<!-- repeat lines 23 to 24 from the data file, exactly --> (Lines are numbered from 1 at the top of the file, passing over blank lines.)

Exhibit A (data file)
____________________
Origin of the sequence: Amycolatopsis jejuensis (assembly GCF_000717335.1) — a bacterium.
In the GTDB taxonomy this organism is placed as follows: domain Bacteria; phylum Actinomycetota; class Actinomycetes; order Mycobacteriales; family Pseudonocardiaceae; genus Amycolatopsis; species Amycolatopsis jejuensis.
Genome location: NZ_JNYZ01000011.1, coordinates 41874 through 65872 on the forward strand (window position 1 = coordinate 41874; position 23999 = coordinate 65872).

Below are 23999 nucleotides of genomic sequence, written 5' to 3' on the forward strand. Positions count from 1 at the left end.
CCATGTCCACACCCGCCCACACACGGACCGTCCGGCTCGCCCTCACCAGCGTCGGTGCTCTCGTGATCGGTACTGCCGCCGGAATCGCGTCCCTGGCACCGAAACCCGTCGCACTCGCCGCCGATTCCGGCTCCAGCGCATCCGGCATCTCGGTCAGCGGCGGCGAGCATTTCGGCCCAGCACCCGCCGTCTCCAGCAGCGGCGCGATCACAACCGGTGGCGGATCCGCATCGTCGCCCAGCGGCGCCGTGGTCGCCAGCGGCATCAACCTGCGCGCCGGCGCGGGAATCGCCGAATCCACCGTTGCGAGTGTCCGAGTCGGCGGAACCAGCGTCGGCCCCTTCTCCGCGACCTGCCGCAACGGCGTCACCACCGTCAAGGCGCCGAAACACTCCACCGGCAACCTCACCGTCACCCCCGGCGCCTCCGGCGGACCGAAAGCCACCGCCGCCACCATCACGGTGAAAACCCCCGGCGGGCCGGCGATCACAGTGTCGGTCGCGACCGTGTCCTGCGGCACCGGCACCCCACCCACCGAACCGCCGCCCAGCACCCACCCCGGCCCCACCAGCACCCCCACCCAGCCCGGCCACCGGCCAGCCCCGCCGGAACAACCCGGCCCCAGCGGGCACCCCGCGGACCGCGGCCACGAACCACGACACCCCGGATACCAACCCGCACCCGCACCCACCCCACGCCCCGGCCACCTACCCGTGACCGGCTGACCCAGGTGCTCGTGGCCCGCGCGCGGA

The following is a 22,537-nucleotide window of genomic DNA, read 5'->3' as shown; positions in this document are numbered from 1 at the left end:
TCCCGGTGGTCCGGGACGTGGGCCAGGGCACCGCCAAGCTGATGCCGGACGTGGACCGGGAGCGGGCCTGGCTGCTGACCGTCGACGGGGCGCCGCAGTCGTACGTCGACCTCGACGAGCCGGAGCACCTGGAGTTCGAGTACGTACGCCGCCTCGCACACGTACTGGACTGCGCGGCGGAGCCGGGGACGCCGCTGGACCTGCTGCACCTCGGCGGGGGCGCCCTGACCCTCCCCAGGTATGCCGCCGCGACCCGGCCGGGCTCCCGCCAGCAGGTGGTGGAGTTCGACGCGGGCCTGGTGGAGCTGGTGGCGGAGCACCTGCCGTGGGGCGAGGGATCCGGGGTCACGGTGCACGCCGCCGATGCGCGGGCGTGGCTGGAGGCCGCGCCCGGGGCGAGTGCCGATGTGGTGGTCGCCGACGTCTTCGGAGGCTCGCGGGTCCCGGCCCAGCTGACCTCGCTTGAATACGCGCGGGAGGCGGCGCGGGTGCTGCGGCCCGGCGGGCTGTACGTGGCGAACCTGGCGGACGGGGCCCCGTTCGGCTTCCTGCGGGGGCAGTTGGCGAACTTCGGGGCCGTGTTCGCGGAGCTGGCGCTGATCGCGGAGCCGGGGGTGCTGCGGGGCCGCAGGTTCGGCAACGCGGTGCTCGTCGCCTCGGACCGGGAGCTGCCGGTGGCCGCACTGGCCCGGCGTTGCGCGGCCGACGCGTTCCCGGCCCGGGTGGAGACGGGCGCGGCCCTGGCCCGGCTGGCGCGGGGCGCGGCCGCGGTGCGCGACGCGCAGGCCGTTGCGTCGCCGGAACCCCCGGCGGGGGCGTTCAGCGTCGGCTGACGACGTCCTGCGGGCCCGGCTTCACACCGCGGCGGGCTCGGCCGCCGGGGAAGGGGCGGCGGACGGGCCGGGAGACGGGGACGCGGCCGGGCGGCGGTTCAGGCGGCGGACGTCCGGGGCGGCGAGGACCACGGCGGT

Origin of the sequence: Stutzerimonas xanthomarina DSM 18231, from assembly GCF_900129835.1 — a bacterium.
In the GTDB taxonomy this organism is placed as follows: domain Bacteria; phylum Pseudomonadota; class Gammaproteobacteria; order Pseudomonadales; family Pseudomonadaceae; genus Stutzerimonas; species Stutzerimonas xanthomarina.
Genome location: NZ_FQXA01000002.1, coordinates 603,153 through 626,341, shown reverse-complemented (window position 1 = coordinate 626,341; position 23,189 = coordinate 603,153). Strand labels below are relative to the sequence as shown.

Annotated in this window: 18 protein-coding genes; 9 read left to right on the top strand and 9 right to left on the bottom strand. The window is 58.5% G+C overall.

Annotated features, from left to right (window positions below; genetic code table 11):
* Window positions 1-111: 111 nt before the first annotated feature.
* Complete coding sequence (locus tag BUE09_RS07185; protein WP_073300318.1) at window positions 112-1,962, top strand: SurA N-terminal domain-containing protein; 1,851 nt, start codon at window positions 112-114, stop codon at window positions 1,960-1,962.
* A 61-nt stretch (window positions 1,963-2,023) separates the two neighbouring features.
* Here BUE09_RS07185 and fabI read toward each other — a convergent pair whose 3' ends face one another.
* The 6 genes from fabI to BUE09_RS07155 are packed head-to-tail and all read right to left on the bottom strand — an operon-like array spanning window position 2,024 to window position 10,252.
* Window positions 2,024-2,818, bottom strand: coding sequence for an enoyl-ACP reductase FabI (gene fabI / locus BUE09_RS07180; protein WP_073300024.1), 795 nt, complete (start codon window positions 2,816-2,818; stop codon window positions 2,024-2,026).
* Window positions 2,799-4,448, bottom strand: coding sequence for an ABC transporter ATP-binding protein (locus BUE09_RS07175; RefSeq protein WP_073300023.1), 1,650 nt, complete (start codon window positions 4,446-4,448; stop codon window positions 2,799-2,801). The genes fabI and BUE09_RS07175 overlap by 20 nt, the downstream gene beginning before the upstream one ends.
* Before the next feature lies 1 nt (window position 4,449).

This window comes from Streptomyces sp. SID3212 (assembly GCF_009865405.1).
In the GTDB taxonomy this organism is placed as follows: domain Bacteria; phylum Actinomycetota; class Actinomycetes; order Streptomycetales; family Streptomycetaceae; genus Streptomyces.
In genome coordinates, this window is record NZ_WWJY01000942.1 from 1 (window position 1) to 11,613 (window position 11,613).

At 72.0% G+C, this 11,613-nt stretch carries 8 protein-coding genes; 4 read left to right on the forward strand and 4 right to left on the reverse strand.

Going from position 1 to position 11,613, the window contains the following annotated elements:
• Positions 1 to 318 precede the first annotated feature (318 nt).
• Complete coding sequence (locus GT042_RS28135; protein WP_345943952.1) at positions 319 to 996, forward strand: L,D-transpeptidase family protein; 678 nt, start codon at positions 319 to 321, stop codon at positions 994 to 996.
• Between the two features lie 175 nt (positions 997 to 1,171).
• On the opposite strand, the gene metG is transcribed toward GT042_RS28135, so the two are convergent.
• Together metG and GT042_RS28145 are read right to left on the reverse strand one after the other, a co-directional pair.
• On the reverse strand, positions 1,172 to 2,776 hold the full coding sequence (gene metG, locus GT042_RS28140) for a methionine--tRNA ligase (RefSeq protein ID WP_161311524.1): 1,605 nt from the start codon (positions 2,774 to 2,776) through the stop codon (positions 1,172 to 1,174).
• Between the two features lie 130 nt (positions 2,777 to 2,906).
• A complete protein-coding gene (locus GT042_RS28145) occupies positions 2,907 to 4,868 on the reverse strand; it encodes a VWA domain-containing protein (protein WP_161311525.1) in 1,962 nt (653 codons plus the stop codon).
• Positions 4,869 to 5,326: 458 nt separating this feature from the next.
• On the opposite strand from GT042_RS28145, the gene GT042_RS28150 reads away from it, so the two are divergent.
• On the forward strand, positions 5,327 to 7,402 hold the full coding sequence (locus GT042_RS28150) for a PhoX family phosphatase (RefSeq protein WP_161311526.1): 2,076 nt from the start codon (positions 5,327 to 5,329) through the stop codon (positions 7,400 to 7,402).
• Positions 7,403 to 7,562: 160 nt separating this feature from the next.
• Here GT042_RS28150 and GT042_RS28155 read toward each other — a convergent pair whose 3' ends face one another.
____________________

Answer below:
In genome coordinates, this window is record NZ_WWJY01000942.1 from 1 (window position 1) to 11,613 (window position 11,613).

At 72.0% G+C, this 11,613-nt stretch carries 8 protein-coding genes; 4 read left to right on the forward strand and 4 right to left on the reverse strand.